By Kelsey Wiebe
Today, the mineral pools at Mount Layton Hotsprings Resort are not open to the public. The waterslides sag further each year, and half the buildings on the property have sat vacant since a regional economic decline in the 1990s, plastic tacked along the framed windows in the illusion that the halting of construction was momentary. Their present state belies the central role the hot springs played in the history and identity of the northwest region of British Columbia.
Located to the east of Lakelse Lake, the cluster of hot springs has been the subject of a series of commercial developments since 1910, beginning with a log-cabin bathhouse built by Bruce Johnstone.
But before that, the pools were long frequented by the Tsimshian people, the clay and warm mineral waters at the hot springs traditionally used for healing. Addie Turner, of Kitsumkalum, recalled in a 2004 interview that the hot springs were considered a kind of ‘native hospital.’ In fact, the word ‘Lakelse’ itself is an anglicization of Lax Gyels, the Sm’algyax word for the site of freshwater mussels.
Reports from the turn of the century show that mail carriers broke up their two- to three-week dog-sled routes from Kitimat to Hazelton by warming up by the hot springs pools. That’s how Hank Boss, the Dominion Government Telegraph operator at Kitselas in the early 1900s, learned about the Lakelse hot springs – from the mail mushers stopped at Kitselas. Sensing potential, Boss purchased half of Bruce Johnstone’s pre-emption of the hot springs property and remained a silent partner until he died in 1925.
Johnstone was similarly familiar with the hot springs land from working as a government surveyor and at the nearby Lakelse fish hatcheries before he pre-empted the land in 1906. The two men began clearing land with the expectation that Kitimat would be chosen as the western railway terminus, going so far as to build a roadhouse next to the hot springs in 1910 to house the anticipated rail traffic.
When the railway was routed to Prince Rupert, instead, Johnstone was undeterred – if disappointed. The lodge at the hot springs served as the first post office on the mail route from Kitimat to Hazelton. On mail day, trappers, settlers, hatchery men, and miners gathered at the lodge to await their letters and to hear news from the outside.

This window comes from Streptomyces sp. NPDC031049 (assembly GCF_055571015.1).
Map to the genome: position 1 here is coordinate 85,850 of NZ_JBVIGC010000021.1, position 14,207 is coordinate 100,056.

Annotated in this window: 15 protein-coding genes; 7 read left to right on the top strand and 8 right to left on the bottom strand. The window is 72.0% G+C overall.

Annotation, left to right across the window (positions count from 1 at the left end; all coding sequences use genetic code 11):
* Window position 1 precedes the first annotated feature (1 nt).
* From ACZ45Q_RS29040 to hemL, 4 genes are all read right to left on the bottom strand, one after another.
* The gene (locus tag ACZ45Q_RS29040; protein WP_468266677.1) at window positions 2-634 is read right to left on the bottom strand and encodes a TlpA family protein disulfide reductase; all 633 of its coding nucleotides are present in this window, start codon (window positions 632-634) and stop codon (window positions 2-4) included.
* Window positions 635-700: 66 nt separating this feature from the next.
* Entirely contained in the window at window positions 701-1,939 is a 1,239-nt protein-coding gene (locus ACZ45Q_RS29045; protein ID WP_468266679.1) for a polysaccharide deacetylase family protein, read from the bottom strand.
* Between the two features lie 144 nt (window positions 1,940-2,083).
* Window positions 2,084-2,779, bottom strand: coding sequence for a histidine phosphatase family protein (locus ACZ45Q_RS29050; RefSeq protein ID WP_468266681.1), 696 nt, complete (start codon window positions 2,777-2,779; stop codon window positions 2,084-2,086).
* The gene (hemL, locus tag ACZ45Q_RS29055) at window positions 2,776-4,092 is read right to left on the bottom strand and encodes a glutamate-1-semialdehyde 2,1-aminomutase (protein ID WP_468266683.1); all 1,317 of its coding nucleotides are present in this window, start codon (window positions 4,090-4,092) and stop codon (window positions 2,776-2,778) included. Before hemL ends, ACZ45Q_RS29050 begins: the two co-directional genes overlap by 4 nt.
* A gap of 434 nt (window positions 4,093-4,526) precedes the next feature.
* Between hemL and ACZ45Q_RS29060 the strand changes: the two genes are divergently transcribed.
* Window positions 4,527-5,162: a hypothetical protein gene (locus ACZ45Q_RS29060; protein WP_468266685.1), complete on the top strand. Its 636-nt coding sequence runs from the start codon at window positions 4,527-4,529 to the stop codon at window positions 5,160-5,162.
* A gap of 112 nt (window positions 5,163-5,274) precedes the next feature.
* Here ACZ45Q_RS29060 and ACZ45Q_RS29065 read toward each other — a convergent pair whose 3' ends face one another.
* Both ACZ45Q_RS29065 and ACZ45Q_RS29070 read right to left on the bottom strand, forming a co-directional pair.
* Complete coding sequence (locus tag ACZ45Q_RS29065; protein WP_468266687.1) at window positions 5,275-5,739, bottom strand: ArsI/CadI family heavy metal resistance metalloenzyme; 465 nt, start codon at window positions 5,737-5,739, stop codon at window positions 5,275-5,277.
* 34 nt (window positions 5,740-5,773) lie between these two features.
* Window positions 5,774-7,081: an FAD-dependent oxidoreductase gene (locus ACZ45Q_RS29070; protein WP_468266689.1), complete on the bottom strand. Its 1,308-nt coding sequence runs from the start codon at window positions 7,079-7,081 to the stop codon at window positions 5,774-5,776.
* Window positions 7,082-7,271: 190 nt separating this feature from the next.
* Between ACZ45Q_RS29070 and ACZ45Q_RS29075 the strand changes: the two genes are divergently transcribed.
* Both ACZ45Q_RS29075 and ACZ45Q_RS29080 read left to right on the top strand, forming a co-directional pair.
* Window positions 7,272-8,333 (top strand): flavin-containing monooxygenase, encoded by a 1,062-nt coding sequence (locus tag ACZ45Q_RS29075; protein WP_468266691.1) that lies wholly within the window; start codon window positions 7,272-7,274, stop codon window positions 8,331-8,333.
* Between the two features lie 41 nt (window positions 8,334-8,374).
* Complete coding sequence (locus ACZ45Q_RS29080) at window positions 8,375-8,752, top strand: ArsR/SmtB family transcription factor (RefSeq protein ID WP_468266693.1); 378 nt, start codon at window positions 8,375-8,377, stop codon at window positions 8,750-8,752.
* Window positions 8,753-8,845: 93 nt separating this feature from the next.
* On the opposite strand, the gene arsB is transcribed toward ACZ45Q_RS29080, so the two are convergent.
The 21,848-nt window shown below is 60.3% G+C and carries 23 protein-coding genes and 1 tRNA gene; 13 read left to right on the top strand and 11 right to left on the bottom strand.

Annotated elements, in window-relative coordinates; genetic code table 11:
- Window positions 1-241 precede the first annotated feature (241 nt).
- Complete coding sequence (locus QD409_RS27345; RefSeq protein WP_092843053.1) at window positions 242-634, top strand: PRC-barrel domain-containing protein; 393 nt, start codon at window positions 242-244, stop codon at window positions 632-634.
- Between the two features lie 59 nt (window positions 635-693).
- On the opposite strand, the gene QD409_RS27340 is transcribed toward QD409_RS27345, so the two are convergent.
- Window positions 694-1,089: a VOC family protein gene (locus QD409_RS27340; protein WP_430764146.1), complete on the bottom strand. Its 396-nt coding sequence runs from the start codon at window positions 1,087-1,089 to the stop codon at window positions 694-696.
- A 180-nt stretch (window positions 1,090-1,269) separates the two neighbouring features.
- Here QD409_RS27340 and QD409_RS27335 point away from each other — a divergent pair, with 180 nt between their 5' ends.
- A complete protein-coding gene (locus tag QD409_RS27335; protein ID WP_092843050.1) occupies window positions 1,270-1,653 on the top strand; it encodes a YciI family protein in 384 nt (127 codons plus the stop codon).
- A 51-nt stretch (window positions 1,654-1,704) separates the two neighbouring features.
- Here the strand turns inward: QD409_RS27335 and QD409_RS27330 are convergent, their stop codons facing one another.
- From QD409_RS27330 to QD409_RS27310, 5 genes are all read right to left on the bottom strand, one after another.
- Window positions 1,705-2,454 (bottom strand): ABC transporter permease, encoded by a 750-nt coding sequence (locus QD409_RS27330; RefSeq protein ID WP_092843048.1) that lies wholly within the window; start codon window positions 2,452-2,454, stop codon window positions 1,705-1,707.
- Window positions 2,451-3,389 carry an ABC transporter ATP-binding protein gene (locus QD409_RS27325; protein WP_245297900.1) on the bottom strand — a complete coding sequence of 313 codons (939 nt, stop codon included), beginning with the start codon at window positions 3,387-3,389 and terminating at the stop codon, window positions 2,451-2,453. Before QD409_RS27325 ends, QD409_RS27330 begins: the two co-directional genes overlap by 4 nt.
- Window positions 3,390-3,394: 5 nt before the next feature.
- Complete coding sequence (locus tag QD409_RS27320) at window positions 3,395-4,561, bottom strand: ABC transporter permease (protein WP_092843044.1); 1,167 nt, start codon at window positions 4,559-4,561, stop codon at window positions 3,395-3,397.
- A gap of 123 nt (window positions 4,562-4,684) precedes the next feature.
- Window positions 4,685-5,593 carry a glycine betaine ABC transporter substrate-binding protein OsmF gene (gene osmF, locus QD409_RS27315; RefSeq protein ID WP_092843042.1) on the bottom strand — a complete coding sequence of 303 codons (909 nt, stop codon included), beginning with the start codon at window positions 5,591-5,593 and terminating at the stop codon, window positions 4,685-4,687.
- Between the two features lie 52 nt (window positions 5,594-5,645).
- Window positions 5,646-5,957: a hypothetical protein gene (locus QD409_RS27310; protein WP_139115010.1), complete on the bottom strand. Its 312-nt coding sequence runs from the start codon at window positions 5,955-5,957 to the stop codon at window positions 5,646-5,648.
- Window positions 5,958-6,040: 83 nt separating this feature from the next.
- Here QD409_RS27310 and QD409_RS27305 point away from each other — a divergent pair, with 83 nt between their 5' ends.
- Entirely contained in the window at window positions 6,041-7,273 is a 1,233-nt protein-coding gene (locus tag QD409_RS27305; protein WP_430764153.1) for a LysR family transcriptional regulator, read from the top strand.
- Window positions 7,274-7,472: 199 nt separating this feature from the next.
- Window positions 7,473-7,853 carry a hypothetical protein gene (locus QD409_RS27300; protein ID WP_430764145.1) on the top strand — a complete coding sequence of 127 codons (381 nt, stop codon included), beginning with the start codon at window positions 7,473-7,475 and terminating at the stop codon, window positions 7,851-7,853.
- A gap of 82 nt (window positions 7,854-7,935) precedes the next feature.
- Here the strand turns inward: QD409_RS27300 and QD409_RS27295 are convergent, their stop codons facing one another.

The original lodge was located about 1,200 feet from the main hot spring, so water was transported to wooden tubs in an open, gravity-fed ‘V’ trough made of two boards nailed together.
This first hotel was a two-storey log cabin with 14 bedrooms, a dining room, and a living room, with an adjacent bathhouse and guest cabins. It measured approximately 40 by 60 feet.
“You had the tub right there and the water was going by it so when you wanted water to come into the tub you’d just take out a board on the side and push it across there and the water would just come right into the tub,” David Bowen-Colthurst recalled in a 1970’s oral interview.
In 1912, Johnstone met Beatrice May Bradley during a winter furlough in Victoria shortly after constructing his first hotel. Bradley’s brother-in-law was the head of the British Columbia Fisheries Department. They were married in the fall of 1913.
At that point, Johnstone arranged to sell the hot springs property, and bought a home in Victoria. But the sale of the hot springs fell through, so the newlyweds returned to Lakelse Lake in 1915.
Johnstone sold Lakelse Hot Springs, as the business was then called, for a second time in 1921, and again tried to relocate to Victoria. Lloyd, the couple’s only child, attended school in Victoria from 1921 to 1928. In 1928, the sale once again defaulted, and the family resumed operating the lodge during the tourist season.
“It must have been a very lonely life for my mother,” Lloyd mused, much later.
Beatrice was well-educated, and hailed from a large lumber family in Ottawa. As a newlywed, she moved to Lakelse Lake with Bruce, and was quickly immersed in rural pioneer life.
During the summer seasons, she would wake up at 4 a.m. to bake pies, wash clothes by hand, and cook for between 12 and 20 guests. She occasionally had a part-time cook and waitress to assist her, but it nonetheless must have been an extreme adjustment from city life in Eastern Canada.